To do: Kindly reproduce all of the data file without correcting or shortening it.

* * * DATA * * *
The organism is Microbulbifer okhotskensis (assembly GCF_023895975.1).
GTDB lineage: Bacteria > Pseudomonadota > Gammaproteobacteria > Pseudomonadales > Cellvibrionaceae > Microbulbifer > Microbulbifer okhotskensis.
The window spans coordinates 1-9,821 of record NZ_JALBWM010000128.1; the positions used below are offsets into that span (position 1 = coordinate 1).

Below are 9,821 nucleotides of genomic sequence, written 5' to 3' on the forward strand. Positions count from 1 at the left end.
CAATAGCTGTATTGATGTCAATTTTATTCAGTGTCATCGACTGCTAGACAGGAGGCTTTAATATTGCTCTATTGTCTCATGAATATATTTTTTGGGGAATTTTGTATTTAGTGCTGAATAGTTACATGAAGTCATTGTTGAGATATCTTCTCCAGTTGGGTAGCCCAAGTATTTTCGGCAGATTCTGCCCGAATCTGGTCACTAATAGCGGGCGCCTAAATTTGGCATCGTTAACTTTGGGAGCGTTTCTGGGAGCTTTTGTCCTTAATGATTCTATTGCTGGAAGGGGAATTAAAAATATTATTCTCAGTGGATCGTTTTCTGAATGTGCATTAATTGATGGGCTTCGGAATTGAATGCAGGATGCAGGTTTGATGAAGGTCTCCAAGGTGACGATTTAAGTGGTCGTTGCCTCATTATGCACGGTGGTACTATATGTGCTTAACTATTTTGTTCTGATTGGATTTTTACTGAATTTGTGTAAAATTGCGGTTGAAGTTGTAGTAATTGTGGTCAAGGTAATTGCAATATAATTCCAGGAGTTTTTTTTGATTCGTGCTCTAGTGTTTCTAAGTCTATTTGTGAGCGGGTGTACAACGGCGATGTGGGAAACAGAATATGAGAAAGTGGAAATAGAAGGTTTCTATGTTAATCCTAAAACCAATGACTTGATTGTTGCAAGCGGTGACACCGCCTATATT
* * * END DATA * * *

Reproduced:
The organism is Microbulbifer okhotskensis (assembly GCF_023895975.1).
GTDB lineage: Bacteria > Pseudomonadota > Gammaproteobacteria > Pseudomonadales > Cellvibrionaceae > Microbulbifer > Microbulbifer okhotskensis.
The window spans coordinates 1-9,821 of record NZ_JALBWM010000128.1; the positions used below are offsets into that span (position 1 = coordinate 1).

Below are 9,821 nucleotides of genomic sequence, written 5' to 3' on the forward strand. Positions count from 1 at the left end.
CAATAGCTGTATTGATGTCAATTTTATTCAGTGTCATCGACTGCTAGACAGGAGGCTTTAATATTGCTCTATTGTCTCATGAATATATTTTTTGGGGAATTTTGTATTTAGTGCTGAATAGTTACATGAAGTCATTGTTGAGATATCTTCTCCAGTTGGGTAGCCCAAGTATTTTCGGCAGATTCTGCCCGAATCTGGTCACTAATAGCGGGCGCCTAAATTTGGCATCGTTAACTTTGGGAGCGTTTCTGGGAGCTTTTGTCCTTAATGATTCTATTGCTGGAAGGGGAATTAAAAATATTATTCTCAGTGGATCGTTTTCTGAATGTGCATTAATTGATGGGCTTCGGAATTGAATGCAGGATGCAGGTTTGATGAAGGTCTCCAAGGTGACGATTTAAGTGGTCGTTGCCTCATTATGCACGGTGGTACTATATGTGCTTAACTATTTTGTTCTGATTGGATTTTTACTGAATTTGTGTAAAATTGCGGTTGAAGTTGTAGTAATTGTGGTCAAGGTAATTGCAATATAATTCCAGGAGTTTTTTTTGATTCGTGCTCTAGTGTTTCTAAGTCTATTTGTGAGCGGGTGTACAACGGCGATGTGGGAAACAGAATATGAGAAAGTGGAAATAGAAGGTTTCTATGTTAATCCTAAAACCAATGACTTGATTGTTGCAAGCGGTGACACCGCCTATATT